Getting the money. This is, without a doubt, the single trickiest part of making a movie. Unless you're a trust fund baby or a Hollywood movie star, finding the money to make your film will probably be the biggest barrier between you and the realization of your creative vision.
Fortunately, digital technology has enabled producers to shoot professional quality feature films at dime store prices. Unfortunately, given the fact that many feature films routinely cost $50 million, that "dime store price" can still be in the tens to hundreds of thousands of dollars. Furthermore, although digital technology may give you the tools required to capture an image on tape and then edit it, it will not help you pay for locations, cast and crew, hotel and travel, meals, music licensing, rentals, or any of the other items required for making even the smallest film.
If ownership of the final project is not critical, filmmakers may get their films made by co-production agreements or by selling the project to a third party, such as a studio.
Co-production agreements. Co-production agreements allow filmmakers to partner up with another entity, usually a production company with studio facilities and/or equipment. In exchange for providing production services and/or studio facilities to the filmmaker, the co-producer receives an ownership position in the film itself. Depending upon the deal, that co-producer may own equity in the filmmakers company, a portion of the copyright in the film, a percentage of the profits of the film, or most likely, some combination thereof.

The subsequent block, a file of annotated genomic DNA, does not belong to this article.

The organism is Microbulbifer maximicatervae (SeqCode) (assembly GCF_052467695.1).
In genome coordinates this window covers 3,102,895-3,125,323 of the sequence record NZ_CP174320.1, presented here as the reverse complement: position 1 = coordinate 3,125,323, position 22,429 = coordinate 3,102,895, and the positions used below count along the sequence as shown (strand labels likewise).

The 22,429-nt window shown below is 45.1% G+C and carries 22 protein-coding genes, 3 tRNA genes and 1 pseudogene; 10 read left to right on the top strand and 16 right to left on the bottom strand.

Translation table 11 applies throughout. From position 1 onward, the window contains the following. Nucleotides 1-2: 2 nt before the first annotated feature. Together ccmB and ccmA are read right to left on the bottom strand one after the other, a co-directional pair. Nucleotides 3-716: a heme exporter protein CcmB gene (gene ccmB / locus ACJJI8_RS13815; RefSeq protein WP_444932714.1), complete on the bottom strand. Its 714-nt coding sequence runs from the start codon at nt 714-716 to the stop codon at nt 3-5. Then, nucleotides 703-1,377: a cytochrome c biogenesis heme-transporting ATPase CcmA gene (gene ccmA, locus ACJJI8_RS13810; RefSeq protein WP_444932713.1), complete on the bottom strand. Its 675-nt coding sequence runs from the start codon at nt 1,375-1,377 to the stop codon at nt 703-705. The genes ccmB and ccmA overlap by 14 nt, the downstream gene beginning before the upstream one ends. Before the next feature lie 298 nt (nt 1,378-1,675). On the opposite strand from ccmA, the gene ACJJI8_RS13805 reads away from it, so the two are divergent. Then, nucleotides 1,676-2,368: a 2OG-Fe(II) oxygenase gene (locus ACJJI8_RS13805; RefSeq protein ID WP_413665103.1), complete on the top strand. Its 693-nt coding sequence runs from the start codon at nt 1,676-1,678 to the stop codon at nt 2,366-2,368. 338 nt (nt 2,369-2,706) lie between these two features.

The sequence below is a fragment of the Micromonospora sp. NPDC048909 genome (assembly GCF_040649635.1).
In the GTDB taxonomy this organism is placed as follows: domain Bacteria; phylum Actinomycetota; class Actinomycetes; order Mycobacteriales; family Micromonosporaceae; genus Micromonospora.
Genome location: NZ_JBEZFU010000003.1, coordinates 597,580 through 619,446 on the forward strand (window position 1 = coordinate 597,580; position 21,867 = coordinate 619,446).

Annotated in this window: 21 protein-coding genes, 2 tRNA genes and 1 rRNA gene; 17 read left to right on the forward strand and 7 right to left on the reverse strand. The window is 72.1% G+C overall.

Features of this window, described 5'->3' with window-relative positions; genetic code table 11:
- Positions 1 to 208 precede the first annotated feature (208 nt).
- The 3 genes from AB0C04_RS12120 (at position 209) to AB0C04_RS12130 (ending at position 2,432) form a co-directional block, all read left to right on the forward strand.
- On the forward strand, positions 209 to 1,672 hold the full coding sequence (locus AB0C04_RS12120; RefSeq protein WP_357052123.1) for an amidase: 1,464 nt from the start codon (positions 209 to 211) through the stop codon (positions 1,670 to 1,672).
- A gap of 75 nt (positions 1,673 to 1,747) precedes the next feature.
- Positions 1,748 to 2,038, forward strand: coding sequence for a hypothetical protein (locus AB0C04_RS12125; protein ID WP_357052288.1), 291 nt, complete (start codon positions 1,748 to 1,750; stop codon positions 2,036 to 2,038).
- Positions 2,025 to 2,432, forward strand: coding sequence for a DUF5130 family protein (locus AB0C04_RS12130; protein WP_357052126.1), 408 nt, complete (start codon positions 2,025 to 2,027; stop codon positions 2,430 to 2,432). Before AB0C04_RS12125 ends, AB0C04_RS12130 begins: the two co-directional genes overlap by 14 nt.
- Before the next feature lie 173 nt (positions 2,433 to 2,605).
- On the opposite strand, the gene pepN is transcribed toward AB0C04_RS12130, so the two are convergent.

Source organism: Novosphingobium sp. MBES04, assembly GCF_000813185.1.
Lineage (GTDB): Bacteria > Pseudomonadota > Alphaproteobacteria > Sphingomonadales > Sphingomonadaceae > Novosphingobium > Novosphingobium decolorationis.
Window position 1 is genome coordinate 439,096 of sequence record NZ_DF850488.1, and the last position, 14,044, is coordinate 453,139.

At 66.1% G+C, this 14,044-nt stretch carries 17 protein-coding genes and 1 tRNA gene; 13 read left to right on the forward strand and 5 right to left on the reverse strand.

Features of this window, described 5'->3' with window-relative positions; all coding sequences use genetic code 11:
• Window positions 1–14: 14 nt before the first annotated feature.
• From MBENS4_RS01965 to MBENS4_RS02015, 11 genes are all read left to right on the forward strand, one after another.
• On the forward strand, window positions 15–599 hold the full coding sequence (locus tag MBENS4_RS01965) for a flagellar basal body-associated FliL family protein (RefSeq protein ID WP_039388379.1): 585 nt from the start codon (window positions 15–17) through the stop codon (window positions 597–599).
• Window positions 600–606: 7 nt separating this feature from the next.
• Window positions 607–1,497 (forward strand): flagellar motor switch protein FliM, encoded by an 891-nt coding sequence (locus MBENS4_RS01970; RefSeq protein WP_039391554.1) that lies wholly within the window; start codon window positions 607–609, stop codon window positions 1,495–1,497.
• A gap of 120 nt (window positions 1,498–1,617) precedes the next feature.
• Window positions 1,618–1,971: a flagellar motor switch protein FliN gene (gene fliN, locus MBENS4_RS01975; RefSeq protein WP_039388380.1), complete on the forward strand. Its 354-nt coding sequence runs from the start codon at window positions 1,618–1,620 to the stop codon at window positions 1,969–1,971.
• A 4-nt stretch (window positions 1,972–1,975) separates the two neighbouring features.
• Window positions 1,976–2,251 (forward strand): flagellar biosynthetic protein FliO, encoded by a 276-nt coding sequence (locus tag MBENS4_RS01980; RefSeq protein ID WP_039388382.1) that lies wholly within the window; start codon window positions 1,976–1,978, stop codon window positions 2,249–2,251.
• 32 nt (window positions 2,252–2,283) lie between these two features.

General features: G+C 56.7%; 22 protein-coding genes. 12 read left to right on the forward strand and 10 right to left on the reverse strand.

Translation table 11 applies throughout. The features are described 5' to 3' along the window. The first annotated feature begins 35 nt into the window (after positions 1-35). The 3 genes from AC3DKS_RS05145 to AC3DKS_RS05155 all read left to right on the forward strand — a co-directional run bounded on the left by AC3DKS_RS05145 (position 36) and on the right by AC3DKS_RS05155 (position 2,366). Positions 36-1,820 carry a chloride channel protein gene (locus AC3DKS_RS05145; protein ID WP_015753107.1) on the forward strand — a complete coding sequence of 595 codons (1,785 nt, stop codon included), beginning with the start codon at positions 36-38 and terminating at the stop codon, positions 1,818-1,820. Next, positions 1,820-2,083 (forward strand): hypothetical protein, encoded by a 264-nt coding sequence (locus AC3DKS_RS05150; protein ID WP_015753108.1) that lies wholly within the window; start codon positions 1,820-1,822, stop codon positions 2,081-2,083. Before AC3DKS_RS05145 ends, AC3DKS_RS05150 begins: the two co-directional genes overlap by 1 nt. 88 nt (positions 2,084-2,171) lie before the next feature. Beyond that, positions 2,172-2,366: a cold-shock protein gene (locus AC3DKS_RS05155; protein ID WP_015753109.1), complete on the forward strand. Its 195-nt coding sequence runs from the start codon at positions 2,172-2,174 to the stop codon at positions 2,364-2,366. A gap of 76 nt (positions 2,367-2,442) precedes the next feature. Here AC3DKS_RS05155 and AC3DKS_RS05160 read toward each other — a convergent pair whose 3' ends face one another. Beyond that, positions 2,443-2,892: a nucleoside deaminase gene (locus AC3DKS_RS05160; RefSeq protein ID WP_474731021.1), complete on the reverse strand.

Selling the film. Filmmakers often pitch a film package—script, stars, and hot director—to a more established studio. If the studio likes the film, it will offer to buy the package. Sometimes this sale is treated as a "co-production," but the copyright to the final project and, therefore, ownership of the film itself, invariably rests with the studio. Despite the lack of ownership of the final film, many filmmakers would be more than willing to sell their projects to a major studio. The problem is that you usually have to be an established producer to attract the interest of a movie studio.
Most filmmakers, however, either want some ownership position in their films or do not have the clout to sell a film to a studio.Therefore they finance their films in one or more of the following ways:
• Pay for the film out of pocket
• Bring in investors
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